The new edition was published by Marshall Cavendish in May 2023, coinciding with Sharon’s visit to the London Book Fair, where she was interviewed by Jenny Linford. I went to London to meet up with her (though I couldn’t make the book fair), and was beyond thrilled to accept her gift of the new edition, along with a beautiful memorial tea towel she commissioned to showcase the book’s cover.
Sharon has revised the book from cover to cover, not only adding extra information and guidance for an international audience but including whole new sections too. There are also additional essays contributed by subject experts about the heritage and beautiful cultural legacy of the Peranakans.
This new edition, even more so than the first, is a comprehensive guide to Peranakan cuisine. From the very first page, which briefly defines Peranakan food and provides definitions for terms such as Nonya and Baba, reading the book is a journey of discovery and understanding.
As well as the huge body of knowledge Sharon has amassed and shared, throughout the book there are essays from other experts in Peranakan culture and history including Colin Chee, Roger Foo, Genevieve Peggy Jeffs, Peter Lee, Khir Johari, William Gwee, and Norman Cho on topics such as The Peranakan Kitchen, Peranakan Chinese Porcelain, Malay Gastronomy in the Nonya Kitchen, the Baba Malay Language, and Peranakan Jewellery. Each of these adds an extra facet to the richness of knowledge throughout the book. Violet Oon, a renowned expert and ambassador for Peranakan food provides the foreword.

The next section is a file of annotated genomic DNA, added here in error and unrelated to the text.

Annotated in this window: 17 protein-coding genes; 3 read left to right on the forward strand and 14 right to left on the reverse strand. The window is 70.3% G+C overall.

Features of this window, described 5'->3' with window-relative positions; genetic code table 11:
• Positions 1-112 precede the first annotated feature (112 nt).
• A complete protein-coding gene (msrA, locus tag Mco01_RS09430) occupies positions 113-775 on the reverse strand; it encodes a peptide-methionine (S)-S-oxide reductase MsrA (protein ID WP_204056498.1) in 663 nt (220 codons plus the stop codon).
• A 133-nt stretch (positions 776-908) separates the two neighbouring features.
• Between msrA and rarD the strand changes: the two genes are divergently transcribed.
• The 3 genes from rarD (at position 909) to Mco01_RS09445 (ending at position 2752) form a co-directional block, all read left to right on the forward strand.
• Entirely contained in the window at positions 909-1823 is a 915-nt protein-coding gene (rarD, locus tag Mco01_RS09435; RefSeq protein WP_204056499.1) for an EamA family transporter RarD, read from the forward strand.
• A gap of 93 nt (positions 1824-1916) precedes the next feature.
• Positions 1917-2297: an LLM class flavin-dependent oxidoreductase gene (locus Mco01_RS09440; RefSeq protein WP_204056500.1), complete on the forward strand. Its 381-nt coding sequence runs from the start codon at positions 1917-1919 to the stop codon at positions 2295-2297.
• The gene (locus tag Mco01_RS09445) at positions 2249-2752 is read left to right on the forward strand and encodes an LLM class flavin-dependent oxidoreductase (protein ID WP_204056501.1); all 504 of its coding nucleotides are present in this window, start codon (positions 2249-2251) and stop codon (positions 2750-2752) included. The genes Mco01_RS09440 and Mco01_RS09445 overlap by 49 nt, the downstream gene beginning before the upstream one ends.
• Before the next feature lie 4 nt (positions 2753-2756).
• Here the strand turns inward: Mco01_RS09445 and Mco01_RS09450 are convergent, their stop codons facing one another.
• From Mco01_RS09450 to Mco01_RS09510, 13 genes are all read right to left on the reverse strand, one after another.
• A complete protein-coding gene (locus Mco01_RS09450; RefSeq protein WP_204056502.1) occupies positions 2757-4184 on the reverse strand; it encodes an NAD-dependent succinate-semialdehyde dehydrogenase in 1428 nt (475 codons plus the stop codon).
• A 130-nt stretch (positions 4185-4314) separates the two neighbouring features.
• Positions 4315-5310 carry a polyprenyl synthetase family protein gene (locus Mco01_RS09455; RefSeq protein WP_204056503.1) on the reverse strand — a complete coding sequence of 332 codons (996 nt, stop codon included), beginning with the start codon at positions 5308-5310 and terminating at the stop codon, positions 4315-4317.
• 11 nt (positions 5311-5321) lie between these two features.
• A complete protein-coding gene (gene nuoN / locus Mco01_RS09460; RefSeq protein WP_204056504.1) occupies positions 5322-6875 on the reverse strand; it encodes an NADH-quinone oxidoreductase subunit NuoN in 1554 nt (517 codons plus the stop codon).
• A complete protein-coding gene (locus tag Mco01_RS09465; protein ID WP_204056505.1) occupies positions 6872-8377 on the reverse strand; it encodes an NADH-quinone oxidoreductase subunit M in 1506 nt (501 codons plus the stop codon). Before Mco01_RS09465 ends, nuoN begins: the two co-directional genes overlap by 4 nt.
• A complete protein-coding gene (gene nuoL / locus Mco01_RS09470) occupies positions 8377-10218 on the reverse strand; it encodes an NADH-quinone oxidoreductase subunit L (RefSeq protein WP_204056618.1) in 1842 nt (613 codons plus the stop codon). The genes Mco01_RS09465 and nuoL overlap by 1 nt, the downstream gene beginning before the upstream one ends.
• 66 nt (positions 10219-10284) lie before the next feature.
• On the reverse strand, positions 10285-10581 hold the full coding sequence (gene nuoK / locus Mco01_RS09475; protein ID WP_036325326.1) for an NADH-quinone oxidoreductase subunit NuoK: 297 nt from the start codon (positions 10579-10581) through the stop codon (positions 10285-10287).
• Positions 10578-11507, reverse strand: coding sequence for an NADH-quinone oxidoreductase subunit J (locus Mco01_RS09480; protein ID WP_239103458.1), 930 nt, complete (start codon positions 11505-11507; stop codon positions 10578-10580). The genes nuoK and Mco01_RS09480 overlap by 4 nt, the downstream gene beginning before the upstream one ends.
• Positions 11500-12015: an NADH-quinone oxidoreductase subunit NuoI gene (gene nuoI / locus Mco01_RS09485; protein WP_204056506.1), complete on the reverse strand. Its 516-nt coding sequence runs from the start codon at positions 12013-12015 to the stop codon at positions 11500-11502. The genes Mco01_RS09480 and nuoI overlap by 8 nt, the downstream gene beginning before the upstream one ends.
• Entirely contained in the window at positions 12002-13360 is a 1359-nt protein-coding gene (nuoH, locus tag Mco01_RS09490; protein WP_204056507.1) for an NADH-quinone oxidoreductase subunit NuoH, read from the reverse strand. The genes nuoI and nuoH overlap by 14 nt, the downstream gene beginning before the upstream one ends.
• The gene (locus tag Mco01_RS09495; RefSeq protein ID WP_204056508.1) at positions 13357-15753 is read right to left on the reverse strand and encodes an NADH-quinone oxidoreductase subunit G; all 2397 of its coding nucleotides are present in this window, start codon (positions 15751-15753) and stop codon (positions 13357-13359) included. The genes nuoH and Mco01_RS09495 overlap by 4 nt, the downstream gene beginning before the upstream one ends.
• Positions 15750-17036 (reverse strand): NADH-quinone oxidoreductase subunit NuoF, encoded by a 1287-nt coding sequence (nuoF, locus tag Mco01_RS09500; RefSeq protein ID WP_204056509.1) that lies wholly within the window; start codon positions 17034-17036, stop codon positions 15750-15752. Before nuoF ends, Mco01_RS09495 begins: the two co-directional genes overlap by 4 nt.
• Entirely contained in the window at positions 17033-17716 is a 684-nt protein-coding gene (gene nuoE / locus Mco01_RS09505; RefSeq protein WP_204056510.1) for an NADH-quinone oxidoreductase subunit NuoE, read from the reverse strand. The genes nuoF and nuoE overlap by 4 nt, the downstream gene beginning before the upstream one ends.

There is a real sense of Sharon’s ancestry in the book which comes to life in the many references to Sharon’s childhood and the memories of her mother’s cooking, in the recipe introductions, many of which share anecdotes and memories of family life, and in the references to earlier ancestors, such as the striking photograph of Sharon’s great great grandfather Cheang Hong Lim, dressed as a mandarin of fourth rank.
The Preface tells the story of how Sharon came to write the book, first gathering her mother’s recipes to pass on to the next generation before deciding on a more ambitious project for publishing these recipes and the food knowledge within. It was during her early research that she became reacquainted with the Nonya heritage she had previously taken for granted. She reached out to interview older relatives and family friends, and started to research recipes and techniques in more detail. All of this fed into a book created in memory of her mother, and as an ode to Peranakan culture and cuisine.